One of the articles you link to -- If the NSA has been hacking everything, how has nobody seen them coming? -- makes an assumption in posing the question:
"If the NSA was owning everything in sight (and by all accounts they have) then how is it that nobody ever spotted them?"
The premise for this question is incorrect, because for all we have found out about the NSA's advanced capabilities for attack, we have also found out that they are highly reluctant to use active attacks and that their internal procedures even state to stop if anything looks odd, or if signs of for example intrusion detection tools are detected. (I seem to recall Tripwire being specifically mentioned in this context somewhere.)
The NSA's modus operandi appears to be primarily passively monitoring, occasionally infiltration of juicy targets, and rarely active, simply because active attacks stand the risk of being detected. Likely even more so these days now that knowledge of the threat, if likely not anywhere near every specific attack, is out in the open. Yes, active attacks get used, but as they come with the risk of being detected and possibly even reverse-engineered (depending on the target's perceived and actual capabilities) they get used far less often than one might perhaps get the impression of.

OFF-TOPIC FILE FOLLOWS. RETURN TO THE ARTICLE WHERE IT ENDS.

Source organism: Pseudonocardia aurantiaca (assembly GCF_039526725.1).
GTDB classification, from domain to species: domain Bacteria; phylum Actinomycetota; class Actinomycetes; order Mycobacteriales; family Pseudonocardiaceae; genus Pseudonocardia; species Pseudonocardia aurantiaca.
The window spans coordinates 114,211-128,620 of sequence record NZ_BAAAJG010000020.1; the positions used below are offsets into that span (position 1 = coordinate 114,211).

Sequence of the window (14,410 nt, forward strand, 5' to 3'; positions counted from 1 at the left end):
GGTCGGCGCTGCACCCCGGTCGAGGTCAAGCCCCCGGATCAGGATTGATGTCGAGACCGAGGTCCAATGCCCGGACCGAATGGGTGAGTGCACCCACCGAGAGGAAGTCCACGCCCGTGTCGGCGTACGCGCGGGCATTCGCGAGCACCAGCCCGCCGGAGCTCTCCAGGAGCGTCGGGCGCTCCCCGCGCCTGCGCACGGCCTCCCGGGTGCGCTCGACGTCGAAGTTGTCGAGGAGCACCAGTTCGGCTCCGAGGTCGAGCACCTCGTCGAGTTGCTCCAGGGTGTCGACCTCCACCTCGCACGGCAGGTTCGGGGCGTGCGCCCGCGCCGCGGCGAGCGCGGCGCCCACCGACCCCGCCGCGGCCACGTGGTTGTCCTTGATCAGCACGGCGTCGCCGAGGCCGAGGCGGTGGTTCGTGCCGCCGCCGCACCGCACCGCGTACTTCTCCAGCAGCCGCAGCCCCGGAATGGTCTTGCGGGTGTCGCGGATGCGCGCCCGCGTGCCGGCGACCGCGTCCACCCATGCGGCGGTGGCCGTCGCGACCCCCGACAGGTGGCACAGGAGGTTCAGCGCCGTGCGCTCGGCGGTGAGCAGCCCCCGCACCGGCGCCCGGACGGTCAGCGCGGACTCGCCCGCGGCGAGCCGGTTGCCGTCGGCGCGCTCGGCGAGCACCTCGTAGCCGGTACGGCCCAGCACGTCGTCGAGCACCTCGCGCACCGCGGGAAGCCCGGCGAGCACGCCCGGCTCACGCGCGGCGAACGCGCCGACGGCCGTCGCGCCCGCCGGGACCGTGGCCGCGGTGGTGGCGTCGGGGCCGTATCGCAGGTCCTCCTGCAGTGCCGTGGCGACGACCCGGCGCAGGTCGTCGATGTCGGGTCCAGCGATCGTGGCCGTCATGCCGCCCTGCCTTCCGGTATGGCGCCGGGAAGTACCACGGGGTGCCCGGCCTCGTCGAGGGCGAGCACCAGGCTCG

By, as GZBK wrote, implementing a multi-layered approach to security, including mundane bugs, you also reduce the impact of a breach. And since for just about anyone mere mundane bugs are almost certainly far more likely than being hacked by the NSA and having backdoors implanted in software, this protects you against a significantly more likely threat while also providing you with a degree of protection against the less likely threat.
A tool such as a compiler or operating system is a highly complex piece of software, and standard software development processes are nowhere near as rigorous as those found for example in space hardware or aviation. The odds of a mundane bug making it into an operating system seems significantly higher than you being targetted by a nation-state level adversary. That doesn't mean to completely dismiss the possibility of nation-state level attackers, but it does mean to prioritize and implement reasonable countermeasures based on the determined threat model. Scare mongering may help a politician get reelected, but it isn't a good approach to general security.